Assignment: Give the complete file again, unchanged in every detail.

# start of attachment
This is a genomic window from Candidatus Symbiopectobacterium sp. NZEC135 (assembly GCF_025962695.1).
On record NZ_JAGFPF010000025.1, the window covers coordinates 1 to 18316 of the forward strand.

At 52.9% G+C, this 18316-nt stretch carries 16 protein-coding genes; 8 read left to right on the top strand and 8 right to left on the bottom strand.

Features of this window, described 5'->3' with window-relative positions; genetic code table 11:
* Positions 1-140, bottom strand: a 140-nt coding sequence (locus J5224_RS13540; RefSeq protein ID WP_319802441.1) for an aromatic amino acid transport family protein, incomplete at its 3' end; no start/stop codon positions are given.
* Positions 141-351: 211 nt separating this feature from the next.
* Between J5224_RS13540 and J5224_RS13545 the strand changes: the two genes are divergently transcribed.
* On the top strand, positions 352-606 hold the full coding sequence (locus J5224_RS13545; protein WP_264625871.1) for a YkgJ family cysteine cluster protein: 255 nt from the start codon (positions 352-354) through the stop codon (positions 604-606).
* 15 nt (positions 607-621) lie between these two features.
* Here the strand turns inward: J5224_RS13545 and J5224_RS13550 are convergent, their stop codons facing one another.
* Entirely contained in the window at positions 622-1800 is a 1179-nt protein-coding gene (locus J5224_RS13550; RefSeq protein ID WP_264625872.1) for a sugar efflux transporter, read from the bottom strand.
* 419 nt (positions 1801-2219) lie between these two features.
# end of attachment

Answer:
This is a genomic window from Candidatus Symbiopectobacterium sp. NZEC135 (assembly GCF_025962695.1).
On record NZ_JAGFPF010000025.1, the window covers coordinates 1 to 18316 of the forward strand.

At 52.9% G+C, this 18316-nt stretch carries 16 protein-coding genes; 8 read left to right on the top strand and 8 right to left on the bottom strand.

Features of this window, described 5'->3' with window-relative positions; genetic code table 11:
* Positions 1-140, bottom strand: a 140-nt coding sequence (locus J5224_RS13540; RefSeq protein ID WP_319802441.1) for an aromatic amino acid transport family protein, incomplete at its 3' end; no start/stop codon positions are given.
* Positions 141-351: 211 nt separating this feature from the next.
* Between J5224_RS13540 and J5224_RS13545 the strand changes: the two genes are divergently transcribed.
* On the top strand, positions 352-606 hold the full coding sequence (locus J5224_RS13545; protein WP_264625871.1) for a YkgJ family cysteine cluster protein: 255 nt from the start codon (positions 352-354) through the stop codon (positions 604-606).
* 15 nt (positions 607-621) lie between these two features.
* Here the strand turns inward: J5224_RS13545 and J5224_RS13550 are convergent, their stop codons facing one another.
* Entirely contained in the window at positions 622-1800 is a 1179-nt protein-coding gene (locus J5224_RS13550; RefSeq protein ID WP_264625872.1) for a sugar efflux transporter, read from the bottom strand.
* 419 nt (positions 1801-2219) lie between these two features.